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8.572991 - TOGNI, C.: Piano Music (Complete), Vol. 2 (Orvieto)
English  Italian 

Camillo Togni (1922–1993)
Complete Piano Music • 2

 

Togni’s First Serenade for Piano, Op.10, composed in 1940, marks a decisive turning point in the eighteen-year-old composer’s artistic development. It was the beginning of an intense exploration of the works of Schoenberg, where the composer sought answers to increasingly pressing issues: “In the First Serenade for piano, Op. 10 (1940) I felt the need to withdraw into a most intimate solitude; everything I had enthusiastically embraced up to that point was examined in the most objective manner. The tormented subjectivism that I thought would uncover the truth hidden in the most painful recesses led me instead to a language that was completely twelve-tone; I believe this gradually broadened my sentimental horizon and clarified my expression.” ¹

Togni’s first encounter with Schoenberg’s music had been in February 1938, in Brecia, thanks to the nineteen-year-old Arturo Benedetti Michelangeli “who had the task of illustrating the pieces at the piano. My first hearing of Schoenberg’s Op. 11, Op. 15, Op. 33a and Suite, Op. 25 made a huge impression on me; I was fifteen and it was more ‘terror’ than attraction at that time. Casella guided me with his inborn generosity; his esteem and fondness were invaluable. He expressed concern about my dense, compact polyphonic textures and my powerful attraction to chromaticism, yet I could not dismiss these features as I saw them as part of my historical identity and my own personality. In spring 1940, when I wrote the First Serenade for piano, two facts became clear: a fundamental loss of interest in neoclassicism and deeply intensified inward expressiveness. Casella put it nicely: ‘a swing towards Vienna’.” ²

Mastery of the twelve-tone system came gradually. It was an intimate assimilation rather than a process of acceptance. “The entire piece is in highly chromatic language and based on motifs: the opening figure is varied continuously, giving rise to all the subsequent material. Over the years this was to become the twelve-tone series though here it was still conceived in a thematic sense.” ³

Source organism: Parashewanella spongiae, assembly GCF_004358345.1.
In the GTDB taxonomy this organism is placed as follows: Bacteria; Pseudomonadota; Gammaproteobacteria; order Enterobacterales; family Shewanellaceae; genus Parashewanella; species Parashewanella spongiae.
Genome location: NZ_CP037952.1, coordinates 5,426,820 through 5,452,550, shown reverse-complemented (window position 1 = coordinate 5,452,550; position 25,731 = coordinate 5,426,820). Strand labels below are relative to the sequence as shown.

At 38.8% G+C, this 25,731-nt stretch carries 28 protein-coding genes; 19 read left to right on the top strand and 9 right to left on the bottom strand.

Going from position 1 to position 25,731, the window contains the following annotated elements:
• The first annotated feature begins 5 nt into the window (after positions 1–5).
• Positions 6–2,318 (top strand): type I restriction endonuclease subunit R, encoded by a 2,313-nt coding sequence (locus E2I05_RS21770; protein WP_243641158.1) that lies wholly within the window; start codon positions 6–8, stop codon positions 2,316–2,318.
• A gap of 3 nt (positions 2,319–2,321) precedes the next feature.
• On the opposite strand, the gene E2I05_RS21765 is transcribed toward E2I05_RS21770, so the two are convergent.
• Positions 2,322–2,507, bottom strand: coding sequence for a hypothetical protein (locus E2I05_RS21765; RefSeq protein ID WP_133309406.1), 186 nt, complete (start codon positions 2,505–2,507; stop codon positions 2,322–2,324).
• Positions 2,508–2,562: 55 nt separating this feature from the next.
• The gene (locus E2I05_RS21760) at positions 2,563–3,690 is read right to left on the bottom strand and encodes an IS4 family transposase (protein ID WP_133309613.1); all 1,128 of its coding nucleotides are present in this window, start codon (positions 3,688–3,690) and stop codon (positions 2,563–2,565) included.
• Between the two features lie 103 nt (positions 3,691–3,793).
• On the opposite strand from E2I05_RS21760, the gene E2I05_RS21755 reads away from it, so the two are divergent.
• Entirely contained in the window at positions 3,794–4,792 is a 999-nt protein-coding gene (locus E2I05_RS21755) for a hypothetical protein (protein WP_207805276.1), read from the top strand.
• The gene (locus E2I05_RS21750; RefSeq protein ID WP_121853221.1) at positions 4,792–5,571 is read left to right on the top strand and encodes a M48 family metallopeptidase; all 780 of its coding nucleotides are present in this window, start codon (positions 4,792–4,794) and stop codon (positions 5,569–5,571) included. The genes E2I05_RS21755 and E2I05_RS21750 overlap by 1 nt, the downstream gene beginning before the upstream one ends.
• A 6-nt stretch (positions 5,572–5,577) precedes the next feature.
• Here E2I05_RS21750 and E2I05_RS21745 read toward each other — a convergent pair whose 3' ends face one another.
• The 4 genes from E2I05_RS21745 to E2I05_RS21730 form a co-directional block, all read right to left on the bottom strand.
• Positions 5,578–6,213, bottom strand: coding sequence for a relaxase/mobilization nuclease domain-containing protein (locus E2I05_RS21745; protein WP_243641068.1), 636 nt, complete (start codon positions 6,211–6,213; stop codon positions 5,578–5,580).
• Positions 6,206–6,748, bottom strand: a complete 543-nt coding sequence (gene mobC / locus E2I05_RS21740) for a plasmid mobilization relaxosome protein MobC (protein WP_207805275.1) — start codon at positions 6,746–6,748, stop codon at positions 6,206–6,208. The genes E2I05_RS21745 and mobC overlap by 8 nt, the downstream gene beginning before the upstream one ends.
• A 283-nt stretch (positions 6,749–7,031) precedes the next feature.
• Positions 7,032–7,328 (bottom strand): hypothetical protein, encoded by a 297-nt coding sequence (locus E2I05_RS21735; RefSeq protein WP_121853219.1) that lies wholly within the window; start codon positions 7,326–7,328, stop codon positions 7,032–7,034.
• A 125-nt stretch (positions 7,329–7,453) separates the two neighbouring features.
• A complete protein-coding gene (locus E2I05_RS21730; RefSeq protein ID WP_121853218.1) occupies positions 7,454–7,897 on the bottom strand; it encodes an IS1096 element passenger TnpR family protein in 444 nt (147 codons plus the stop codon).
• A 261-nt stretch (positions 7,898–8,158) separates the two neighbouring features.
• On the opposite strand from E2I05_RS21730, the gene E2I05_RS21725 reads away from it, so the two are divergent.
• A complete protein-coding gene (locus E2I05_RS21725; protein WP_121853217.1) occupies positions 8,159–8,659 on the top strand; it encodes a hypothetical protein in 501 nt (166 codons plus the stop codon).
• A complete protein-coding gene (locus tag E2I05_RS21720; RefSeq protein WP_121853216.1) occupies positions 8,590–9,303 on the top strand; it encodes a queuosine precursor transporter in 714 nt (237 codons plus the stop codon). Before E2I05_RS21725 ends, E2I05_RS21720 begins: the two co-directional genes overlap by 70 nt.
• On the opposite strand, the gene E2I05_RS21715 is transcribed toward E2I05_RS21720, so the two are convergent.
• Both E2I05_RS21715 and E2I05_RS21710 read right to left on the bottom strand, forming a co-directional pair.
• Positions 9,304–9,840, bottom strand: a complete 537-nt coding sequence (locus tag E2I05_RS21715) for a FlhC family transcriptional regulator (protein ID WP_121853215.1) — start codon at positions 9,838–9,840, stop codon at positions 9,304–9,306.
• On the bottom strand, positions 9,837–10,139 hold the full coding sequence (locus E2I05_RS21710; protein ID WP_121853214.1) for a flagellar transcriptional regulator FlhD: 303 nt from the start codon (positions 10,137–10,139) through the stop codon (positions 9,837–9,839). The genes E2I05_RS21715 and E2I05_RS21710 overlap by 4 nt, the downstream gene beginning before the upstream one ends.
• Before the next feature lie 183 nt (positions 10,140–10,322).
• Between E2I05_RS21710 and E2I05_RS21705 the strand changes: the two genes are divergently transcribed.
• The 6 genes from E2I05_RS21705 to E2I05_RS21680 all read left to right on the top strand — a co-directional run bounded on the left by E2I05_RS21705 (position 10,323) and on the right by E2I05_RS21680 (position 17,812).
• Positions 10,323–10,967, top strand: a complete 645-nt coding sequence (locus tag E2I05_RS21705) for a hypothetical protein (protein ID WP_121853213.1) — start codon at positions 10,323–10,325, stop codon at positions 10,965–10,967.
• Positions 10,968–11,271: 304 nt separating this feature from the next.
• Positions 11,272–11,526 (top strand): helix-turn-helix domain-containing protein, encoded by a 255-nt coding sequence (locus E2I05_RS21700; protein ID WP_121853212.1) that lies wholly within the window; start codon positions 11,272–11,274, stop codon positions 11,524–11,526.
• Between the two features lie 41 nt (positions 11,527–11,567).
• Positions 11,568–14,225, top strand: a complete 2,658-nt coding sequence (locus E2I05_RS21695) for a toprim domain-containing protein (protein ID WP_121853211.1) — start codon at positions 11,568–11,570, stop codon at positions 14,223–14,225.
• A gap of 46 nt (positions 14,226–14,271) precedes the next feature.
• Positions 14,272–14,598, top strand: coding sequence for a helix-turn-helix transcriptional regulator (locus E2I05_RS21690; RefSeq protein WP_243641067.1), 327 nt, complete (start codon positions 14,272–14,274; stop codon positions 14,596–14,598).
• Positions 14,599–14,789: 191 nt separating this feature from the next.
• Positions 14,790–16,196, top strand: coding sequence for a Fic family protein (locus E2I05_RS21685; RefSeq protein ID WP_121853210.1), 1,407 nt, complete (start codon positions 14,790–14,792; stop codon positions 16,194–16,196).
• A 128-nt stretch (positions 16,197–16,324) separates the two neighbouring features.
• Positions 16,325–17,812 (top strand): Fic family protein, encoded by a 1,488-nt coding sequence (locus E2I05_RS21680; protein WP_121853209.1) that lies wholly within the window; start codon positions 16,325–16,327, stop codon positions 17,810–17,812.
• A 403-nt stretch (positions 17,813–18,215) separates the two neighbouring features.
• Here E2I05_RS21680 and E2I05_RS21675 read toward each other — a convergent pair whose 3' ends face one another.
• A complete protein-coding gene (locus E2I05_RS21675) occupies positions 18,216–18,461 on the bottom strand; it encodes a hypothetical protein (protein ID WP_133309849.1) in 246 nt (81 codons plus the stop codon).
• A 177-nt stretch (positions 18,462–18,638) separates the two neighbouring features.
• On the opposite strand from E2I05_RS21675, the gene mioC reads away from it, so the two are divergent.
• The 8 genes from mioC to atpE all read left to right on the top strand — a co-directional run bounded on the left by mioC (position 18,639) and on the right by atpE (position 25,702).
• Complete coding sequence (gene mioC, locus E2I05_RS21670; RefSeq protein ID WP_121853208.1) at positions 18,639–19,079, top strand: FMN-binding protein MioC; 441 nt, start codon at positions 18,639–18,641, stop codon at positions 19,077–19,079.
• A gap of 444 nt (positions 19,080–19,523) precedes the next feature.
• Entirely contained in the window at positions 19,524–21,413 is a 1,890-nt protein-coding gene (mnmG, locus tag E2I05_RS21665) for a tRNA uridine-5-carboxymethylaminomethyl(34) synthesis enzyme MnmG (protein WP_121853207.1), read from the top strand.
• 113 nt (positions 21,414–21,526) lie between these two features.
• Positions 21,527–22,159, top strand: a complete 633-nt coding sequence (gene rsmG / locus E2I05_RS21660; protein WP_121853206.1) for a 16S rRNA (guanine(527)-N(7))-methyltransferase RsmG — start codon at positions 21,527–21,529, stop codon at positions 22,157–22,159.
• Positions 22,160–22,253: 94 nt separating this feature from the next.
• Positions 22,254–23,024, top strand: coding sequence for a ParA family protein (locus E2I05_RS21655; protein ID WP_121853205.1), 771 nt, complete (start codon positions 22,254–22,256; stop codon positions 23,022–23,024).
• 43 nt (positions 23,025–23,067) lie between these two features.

Togni scholar Daniela Cima comments on this work: “The piece is an extended Nocturne: short, richly dynamic episodes which remain fundamentally coherent. The rapturous opening Largamente continues through episodes marked mosso and agitato with some passages of recitative. The approach to form is subjective, references and echoes flow one over the other in a bright rich range of colours. The music toys uneasily with the Adagio of Beethoven’s Sonata, Op. 106: a lunar opening leads to a funereal episode and, in a more rarefied section it goes on to become dreamy and phantasmagorical. This strategy is governed both by relentlessly dense counterpoint that only rarely manages to produce effective contrasts in register, and the tension in the broad intervals that are unhinged from their tonal centre. At the end of the piece, in the movement marked Larghissimo e tranquillo, the initial motif rings out in crystal clear accented notes in the upper register, the external intervals are permutated, while in the right hand a residue of intervals from the same motif cascades in triplets. Finally, a rising line from the bass sounds a twelve-note row which was becoming more and more his world.” 4

The Six Preludes, Op. 21, which Togni often played in recitals, are mentioned in a letter to Casella (3 April 1944) where he updates his teacher on his most recent compositions: “…in January I wrote my Seventh Serenade for piano, I finished a Missa Brevis for just three voices and I concluded a first series of Six Preludes for piano with which I am quite satisfied”. 5 These preludes illustrate Togni’s artistic progress up until 1944, revealing a brilliantly accomplished use of the newly adopted twelve-tone system and a solid command of piano technique that has surprisingly nineteenth century echoes, recalling Chopin in particular.

In a letter to Benedetti Michelangeli (20 December 1948), with whom he studied regularly between 1945 and 1948, Togni refers to “a piano transcription of four Bach organ chorales that make up a Partita or Suite which I think is of considerable pianistic effect”. 6 Soon there were five transcriptions and the work was entitled Prima Partita Corale, Op. 29. It was first performed the following year by the composer. This work shows how Togni had assimilated the techniques employed by Busoni in his Bach transcriptions; in the same letter he mentions that he had played the Busoni transcription of Bach’s C Major Toccata for his diploma in Parma (June 1946). His approach has several features in common with Busoni’s: he exploits the full range of the piano, emphasises some modulating passages and frequently doubles octaves in bass and soprano parts. However, he also takes his distance, in particular when he aims at illustrating the balance of voices in the counterpoint, the cantabile quality of the themes and the formal structure. A statement on his Secondo Partita Corale sent to S.I.A.E. in Rome (20 July 1993) though dealing with this later composition written in 1993, gives us some interpretative pointers that also apply to the Prima Partita Corale: in particular “the varied ritornelli; the reshaping of motifs, often restyling the original intervals; the protracted fermate with a consequent rhythmic shift in the ritornello sections thus changing the number of bars in the piece…” 7 Togni’s intention was to distance himself from a pedantic approach to Bach transcription while asserting the originality of “a process that has nothing to do with the practical issues of adapting a work to a different instrument, it is instead a frank homage in the form of a free re-elaboration”. 8